The Victorian Couple Is Right: The World Is A Cruel Place For Anyone Who Doesn’t Fit Into The Dominant Culture

September 9, 2015  |  

This morning I hopped on Twitter and to my surprise my last name was trending. To someone who writes for a living, seeing “Victorian” on that little Twitter widget was a very scary two-second moment of oh sh*t I done f*cked up, that was quickly replaced by the realization, Girl don’t nobody know you like that!

And such was the truth when I discovered Victorian was trending because of a first-person piece on Vox about a couple in Port Townsend, WA, who has chosen to fully embrace the Victorian era way of living, from washing up with a bowl and pitcher every morning to storing food in an icebox, using oil lamps, and only wearing corsets and other clothing specific to the period. It’s different, perhaps even a romanticized recreation of the time, but it’s how they want to live. And it didn’t take long to see people had a problem with it.

As soon as I clicked on the name “Victorian” I was met with snarky opinions on Sarah and Gabriel Chrisman’s way of life. I’m not going to lie, as soon as I saw images of what’s being referred to as next-level hipster ish, the petty sarcasm that so readily sits at the back of my tongue each morning just waiting to lash out thought, Hmmm, I wonder if they make use of recently freed slave labor as well? And then I realized I’d watched Many Rivers to Cross one too many times in recent weeks and I needed to do what I complain our commenters don’t do enough of: read before forming an opinion.

As so I did, and I was intrigued, mostly by the dedication to this style of living that the couple has shown. I, of course, couldn’t stop myself from also thinking about the fact that this isn’t something a Black person could ever do because there was never a time in British or American history that either nation was here for us. But that also didn’t make me mad. The history of Blacks in America and the UK isn’t the Chrismans’ fault; they’re living the way the want to live. The same way I, in this expensive box of a home in Harlem, am living how I want to live.

And yet, the backlash still ensued with tweets like this one calling the couple the epitome of “peak hipster white privilege bullsh*t” and adding:

I get it (see: reference to romanticized recreation above). It’s hard to separate the Chrismans’ idealization of a simpler life from the larger societal issues also present during the Victorian era. But there’s also nothing the pair can do about that now. And considering the many white people I see day to day who proclaim to be liberal but sideye the Black Lives Movement, along with the fact that I’m not out protesting every day either and I’m a Black woman, I just can’t justify criticizing two individuals who aren’t hurting anyone simply because they don’t represent or work toward something other people want them to.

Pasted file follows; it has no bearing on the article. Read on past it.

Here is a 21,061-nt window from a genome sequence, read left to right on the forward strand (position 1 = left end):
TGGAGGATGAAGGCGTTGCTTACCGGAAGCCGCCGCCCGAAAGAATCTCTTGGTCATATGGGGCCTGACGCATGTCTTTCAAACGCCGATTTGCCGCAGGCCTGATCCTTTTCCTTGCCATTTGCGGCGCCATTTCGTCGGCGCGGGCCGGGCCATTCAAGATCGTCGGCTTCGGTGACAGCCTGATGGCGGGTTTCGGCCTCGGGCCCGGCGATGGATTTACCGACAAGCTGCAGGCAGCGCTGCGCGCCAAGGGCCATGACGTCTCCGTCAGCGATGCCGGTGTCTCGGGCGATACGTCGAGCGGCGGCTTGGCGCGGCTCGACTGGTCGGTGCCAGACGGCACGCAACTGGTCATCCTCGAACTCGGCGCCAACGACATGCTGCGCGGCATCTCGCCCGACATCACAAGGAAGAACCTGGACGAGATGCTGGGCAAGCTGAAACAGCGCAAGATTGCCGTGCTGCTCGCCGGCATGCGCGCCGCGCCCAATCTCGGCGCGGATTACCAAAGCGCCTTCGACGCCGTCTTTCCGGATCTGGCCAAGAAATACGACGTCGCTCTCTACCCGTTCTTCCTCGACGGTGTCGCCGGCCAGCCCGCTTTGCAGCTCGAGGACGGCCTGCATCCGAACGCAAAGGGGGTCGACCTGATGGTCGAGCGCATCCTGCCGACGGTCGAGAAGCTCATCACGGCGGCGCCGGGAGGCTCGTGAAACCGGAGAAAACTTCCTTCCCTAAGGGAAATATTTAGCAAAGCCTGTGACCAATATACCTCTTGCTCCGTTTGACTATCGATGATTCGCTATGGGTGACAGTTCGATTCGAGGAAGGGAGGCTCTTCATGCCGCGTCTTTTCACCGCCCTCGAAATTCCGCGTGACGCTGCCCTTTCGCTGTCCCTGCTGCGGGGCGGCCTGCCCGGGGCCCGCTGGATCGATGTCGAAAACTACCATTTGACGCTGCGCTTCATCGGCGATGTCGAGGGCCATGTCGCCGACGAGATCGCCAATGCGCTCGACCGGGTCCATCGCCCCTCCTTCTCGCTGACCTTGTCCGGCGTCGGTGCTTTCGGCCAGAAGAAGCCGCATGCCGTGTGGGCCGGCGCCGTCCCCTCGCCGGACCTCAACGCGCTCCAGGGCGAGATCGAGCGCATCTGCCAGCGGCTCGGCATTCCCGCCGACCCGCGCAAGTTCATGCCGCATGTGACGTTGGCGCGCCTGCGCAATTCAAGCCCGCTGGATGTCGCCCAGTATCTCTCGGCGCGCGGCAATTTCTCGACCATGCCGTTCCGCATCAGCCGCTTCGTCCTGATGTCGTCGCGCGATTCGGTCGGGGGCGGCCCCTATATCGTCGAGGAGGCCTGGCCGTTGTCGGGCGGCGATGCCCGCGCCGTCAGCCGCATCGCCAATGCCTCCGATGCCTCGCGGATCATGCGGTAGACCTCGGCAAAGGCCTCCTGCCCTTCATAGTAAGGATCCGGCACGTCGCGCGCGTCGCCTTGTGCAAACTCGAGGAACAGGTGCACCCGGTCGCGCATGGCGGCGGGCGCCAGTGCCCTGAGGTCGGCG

Ironically, by the end of the piece I felt strangely tied to the Chrismans whose lifestyle, although in many ways vastly different, conjures up some of the same concerns as my own. At the end of her personal essay, Sarah talks about receiving death threats from people who want her and her husband to leave their seaport town. She wrote, “Every time I leave home I have to constantly be on guard against people who try to paw at and grope me.” Name a Black girl who hasn’t experienced that at work after changing her hair.

She continued: “Dealing with all these things and not being ground down by them, not letting other people’s hostile ignorance rob us of the joy we find in this life — that is the hard part…This is why more people don’t follow their dreams: They know the world is a cruel place for anyone who doesn’t fit into the dominant culture. Most people fear the bullies so much that they knuckle under simply to be left alone. In the process, they crush their own dreams.”

Twitter wake up call. I’m never one for white tears and anyone who knows the racist blood shot up in my bones would be extremely shocked at my sympathies right now, but I can’t deny the way Sarah’s closing paragraph resonated with me and the struggle minorities, especially double minorities feel, because we’re not a part of the dominant culture. Sure, the Chrismans have a choice in the matter, while Blacks and women don’t (that’s the privilege part), but having to decide between being berated for being different because of what you love and denying that love for the sake of fitting in isn’t much of a choice at all. And it won’t eliminate their privilege either.

I hate the b-word, bullying that is, and I seriously hate when people try to liken menial struggles to things like cultural genocide and gender oppression, but I also think anyone who claims to believe an injustice anywhere is a threat to justice everywhere and mocks this couple with the same breath they use to fight prejudice and discrimination is a joke. They don’t fit into the dominant culture, guess what? Neither does anyone else who isn’t white with a penis. Stop looking for reasons to be mad and finding cynicism in everything. That’s energy that could be used to support things that matter. Say, Black lives perhaps?

In short: Let these white people live. More importantly, stop letting your own fear of following your dreams cause you to shun others who actually have the courage to do so. *Sips tea from antique pot.

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